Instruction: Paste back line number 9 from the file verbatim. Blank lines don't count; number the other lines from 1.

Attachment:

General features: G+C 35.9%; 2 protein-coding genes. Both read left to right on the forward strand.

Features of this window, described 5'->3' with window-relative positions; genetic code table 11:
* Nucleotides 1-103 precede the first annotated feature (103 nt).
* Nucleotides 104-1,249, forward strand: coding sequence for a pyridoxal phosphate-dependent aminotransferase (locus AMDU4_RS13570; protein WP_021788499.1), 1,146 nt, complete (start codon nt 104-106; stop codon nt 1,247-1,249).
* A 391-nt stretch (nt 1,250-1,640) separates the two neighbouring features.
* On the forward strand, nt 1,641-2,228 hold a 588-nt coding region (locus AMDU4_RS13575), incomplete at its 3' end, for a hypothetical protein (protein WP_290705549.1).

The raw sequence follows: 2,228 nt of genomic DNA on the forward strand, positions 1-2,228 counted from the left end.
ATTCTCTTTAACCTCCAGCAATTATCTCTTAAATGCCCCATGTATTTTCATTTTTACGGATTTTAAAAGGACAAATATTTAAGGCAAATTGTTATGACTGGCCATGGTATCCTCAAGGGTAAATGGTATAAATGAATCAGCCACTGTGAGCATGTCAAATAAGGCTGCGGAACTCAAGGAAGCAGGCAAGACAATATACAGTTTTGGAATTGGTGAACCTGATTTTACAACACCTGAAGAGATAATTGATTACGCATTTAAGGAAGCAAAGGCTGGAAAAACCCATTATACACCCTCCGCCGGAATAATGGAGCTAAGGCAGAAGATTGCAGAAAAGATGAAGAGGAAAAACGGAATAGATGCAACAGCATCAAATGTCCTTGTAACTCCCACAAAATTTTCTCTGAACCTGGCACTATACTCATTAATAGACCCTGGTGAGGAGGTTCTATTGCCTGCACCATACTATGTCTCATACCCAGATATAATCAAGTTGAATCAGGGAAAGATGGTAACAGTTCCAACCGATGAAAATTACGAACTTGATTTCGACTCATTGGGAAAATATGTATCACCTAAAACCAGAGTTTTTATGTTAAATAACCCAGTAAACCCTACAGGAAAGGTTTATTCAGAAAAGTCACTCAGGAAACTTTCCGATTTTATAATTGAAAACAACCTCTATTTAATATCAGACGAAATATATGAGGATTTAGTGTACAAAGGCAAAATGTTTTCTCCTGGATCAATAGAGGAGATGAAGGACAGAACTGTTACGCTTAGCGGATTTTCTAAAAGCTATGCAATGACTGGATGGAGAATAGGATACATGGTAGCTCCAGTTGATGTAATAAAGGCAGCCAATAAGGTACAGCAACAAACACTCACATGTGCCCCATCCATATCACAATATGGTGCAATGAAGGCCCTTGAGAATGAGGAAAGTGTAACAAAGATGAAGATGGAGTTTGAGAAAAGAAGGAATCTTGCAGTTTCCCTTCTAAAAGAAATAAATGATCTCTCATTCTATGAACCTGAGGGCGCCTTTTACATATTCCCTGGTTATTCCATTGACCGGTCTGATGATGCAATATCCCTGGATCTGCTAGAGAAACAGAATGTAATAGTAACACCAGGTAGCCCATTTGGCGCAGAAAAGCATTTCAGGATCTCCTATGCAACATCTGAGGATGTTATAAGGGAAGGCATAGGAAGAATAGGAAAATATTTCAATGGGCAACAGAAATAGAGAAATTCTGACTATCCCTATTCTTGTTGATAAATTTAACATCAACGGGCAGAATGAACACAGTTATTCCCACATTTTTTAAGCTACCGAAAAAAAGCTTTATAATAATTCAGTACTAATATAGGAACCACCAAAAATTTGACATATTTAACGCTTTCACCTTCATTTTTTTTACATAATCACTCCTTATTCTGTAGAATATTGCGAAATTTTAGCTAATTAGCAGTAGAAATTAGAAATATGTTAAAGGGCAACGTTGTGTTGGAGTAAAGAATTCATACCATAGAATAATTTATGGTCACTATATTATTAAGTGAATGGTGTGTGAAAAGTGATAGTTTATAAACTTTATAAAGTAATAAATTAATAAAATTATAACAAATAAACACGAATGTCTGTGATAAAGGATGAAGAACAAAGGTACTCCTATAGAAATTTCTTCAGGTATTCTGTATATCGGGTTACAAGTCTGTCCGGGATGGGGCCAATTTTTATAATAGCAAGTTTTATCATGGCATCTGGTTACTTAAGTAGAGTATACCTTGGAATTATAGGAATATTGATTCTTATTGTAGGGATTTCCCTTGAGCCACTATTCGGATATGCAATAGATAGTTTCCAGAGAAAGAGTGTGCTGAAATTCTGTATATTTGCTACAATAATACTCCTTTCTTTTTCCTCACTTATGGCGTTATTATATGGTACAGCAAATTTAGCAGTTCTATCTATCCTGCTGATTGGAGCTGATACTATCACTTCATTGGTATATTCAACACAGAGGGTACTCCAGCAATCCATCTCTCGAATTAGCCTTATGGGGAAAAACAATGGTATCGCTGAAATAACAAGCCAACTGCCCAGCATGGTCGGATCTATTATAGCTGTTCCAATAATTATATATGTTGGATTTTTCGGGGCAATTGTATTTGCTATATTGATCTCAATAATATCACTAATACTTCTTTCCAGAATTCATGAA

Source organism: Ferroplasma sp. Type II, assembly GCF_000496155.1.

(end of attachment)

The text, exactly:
Source organism: Ferroplasma sp. Type II, assembly GCF_000496155.1.